3 Things You Need to Thrive
A while ago, I wrote about Rich Devos (who passed on a few weeks after that article was written) and his autobiography, Simply Rich, where he talked about “The Three A’s: Action, Attitude and Atmosphere.”

In his words, “too many people fail to act because they are frozen by fear and doubt.  But nothing happens until we act.  Our actions stem from a positive attitude.  And a positive attitude is developed when we are in, or choose to put ourselves in, the right atmosphere.

The takeaway here is to always remember that no matter the atmosphere pervading your general environment, choose to separate yourself from negativity and unto positivity by picking, carefully, those with whom you associate.  Choose friends without drama.  And when those around you decide to become actors in a meaningless stage play, you just pack your bags and move on along.  It is for your own good.

You Don’t Have to Be Famous
My last article, Stay on Topic, dealt with this.  You don’t have to be in the spot light to know that you’re achieving something meaningful in life.  We have mis-defined the meaning of success these days to mean fame and fortune.  How about you re-define it for yourself to mean hitting your personal goals, to mean doing well in the essential areas of life like your family, your faith, your finances, your friendships & relationships, and your personal freedom?

When you begin to chase things outside of these then one of them, if not all, begins to fall apart.  What use is a successful man outside – in terms of being in the spotlight – when his personal life is in shambles?  There’s no use.  You’ll only just go back home and cry yourself to sleep at night.  Don’t gain the whole world and then lose your soul.  Don’t be loved and respected by those who know you the least and hated and scorned by those who know you best.  Strive to have it both ways or, at least, the other way round.

Bright light is enticing but you have to stay within your strength zone and within the essentials of life.  Don’t chase after those bright lights and end up in a world that quickly comes crashing down on you.  Inside-out! Build the inside first – your life, your home, your inner circle – and then let that take you outside – to the spot light – if it wants to.

2018 has truly been one great year.  I’m glad that I got to spend a huge part of it with you, and I hope these takeaways help you as much as they help me.  If you do have any lessons you learnt on your own, from your personal interactions, or even from here, that you think should be re-emphasized then please drop those nuggets in the comments.  I would love for it to be a two-way street where I learn from you also.

But before then, I would love to wish you a very Merry Christmas, and a happy 2019 to come!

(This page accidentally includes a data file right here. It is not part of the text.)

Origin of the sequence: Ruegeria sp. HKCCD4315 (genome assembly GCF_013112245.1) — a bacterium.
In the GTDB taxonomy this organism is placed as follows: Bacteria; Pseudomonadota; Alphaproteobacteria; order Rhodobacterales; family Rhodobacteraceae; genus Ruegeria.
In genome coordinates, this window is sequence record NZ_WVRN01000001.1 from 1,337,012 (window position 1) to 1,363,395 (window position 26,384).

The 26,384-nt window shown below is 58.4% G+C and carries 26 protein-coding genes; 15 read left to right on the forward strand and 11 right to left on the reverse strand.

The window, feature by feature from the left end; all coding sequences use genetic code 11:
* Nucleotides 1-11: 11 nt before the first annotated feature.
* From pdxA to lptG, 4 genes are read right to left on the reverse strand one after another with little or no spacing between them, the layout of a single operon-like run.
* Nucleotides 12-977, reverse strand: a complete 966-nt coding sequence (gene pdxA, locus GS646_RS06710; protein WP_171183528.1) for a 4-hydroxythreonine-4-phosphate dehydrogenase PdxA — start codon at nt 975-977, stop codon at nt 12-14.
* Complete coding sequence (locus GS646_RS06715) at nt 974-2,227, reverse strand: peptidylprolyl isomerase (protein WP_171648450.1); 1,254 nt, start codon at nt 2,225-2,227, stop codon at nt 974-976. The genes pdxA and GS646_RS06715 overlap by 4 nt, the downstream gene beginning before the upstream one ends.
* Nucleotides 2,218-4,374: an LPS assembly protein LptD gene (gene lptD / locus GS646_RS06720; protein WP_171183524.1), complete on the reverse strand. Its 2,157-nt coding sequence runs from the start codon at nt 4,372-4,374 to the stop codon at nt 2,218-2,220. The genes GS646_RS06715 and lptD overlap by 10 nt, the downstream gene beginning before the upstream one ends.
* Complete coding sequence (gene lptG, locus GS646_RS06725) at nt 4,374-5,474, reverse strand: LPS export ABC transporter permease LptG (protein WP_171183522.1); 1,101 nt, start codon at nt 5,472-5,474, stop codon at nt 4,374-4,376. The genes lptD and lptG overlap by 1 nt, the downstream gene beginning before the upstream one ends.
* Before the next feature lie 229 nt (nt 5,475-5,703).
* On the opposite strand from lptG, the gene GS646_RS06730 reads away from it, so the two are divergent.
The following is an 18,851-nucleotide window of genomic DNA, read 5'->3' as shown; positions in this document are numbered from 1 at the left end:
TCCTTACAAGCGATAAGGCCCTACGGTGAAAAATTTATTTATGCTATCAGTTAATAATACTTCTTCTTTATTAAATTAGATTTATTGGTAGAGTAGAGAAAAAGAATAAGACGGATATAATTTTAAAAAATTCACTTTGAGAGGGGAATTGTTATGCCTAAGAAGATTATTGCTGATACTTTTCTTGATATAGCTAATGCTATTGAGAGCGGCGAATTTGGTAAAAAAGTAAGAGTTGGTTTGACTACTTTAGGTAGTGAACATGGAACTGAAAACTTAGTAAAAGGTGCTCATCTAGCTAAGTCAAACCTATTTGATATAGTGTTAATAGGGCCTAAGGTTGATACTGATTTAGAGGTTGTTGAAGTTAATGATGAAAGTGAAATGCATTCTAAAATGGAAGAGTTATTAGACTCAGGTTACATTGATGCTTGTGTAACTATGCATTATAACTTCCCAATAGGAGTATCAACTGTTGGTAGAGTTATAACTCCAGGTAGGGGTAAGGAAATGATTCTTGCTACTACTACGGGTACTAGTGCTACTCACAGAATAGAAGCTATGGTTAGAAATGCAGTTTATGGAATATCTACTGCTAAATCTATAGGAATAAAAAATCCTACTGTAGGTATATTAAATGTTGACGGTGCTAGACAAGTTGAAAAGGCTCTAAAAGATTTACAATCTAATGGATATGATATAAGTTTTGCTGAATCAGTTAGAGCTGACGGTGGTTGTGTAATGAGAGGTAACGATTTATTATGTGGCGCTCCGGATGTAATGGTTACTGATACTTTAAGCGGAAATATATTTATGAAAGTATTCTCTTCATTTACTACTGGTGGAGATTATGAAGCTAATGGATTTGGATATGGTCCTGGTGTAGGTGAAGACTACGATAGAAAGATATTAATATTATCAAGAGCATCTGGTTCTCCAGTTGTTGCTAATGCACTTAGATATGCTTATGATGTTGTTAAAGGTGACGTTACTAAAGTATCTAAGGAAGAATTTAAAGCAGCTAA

Akanna is an avid reader, writer, Risk Analyst and a budding Social Entrepreneur. He’s passionate about personal development, and influencing others to succeed!

10 Comments

  1. Rekia Odutola

    December 26, 2018 at 12:26 am

    Thanks for sharing Akanna, would also like to emphasize on the importance of private victory before a public one, Stephen Covey talked extensively about this in his book “The 7 habits of highly effective people” which is also a great read!

    • Akanna Okeke

      Akanna Okeke

      December 27, 2018 at 6:53 pm

      Thanks Rekia! Yes, 7 Habits is a good read. I listened to the audio one time – not completely though – and thoroughly enjoyed it, plus I took away some lessons to apply to my interactions with people.
      Private victories before public ones is very important indeed and with a social media culture these days where everyone wants to say something witty in order to trend, it’s very hard to pay close attention to building up the parts of our lives that nobody can retweet.

      We must constantly remind ourselves! Have a blessed season!!

  2. Bints

    December 26, 2018 at 7:55 am

    Thanks you for this Akanna. Your articles are always knowledgeable and insightful. Happy Holidays

    • Akanna Okeke

      Akanna Okeke

      December 27, 2018 at 6:54 pm

      Well thank you, Bints! I’m glad you find them so. I hope you do enjoy this holiday period. And best wishes to you for the new year!

  3. Barbara

    December 26, 2018 at 9:49 pm

    Thanks for this. But concerning anger, how do you quantify what someone has done to you?

  4. Manny

    December 27, 2018 at 7:00 am

    Happy New Year Akanna. Always a delight to read your articles.

    • Akanna Okeke

      Akanna Okeke

      December 27, 2018 at 6:57 pm

      Thanks a lot Manny. Happy New Year to you too!! 🙂

  5. Ephi

    December 27, 2018 at 11:52 am

    Merry Christmas to you and yours Akanna. Thanks for your articles all through 2018. Best wishes for 2019.

    I particularly want to re-echo the lines below, it resonates with me.
    –> You don’t have to be in the spot light to know that you’re achieving something meaningful in life.  We have mis-defined the meaning of success these days to mean fame and fortune.  How about you re-define it for yourself to mean hitting your personal goals, to mean doing well in the essential areas of life like your family, your faith, your finances, your friendships & relationships, and your personal freedom?

    • Akanna Okeke

      Akanna Okeke

      December 31, 2018 at 1:34 am

      Thanks Ephi! I hope you had a wonderful Christmas celebration and are gearing up for the New Year. I wish you the best in 2019 as well!

      It’s a very important point to re-echo, I agree. And for this coming year, I think I’ll try to hold on to my re-definition of success and pursue them to the finest! I hope you do too!

      Cheers! 🙂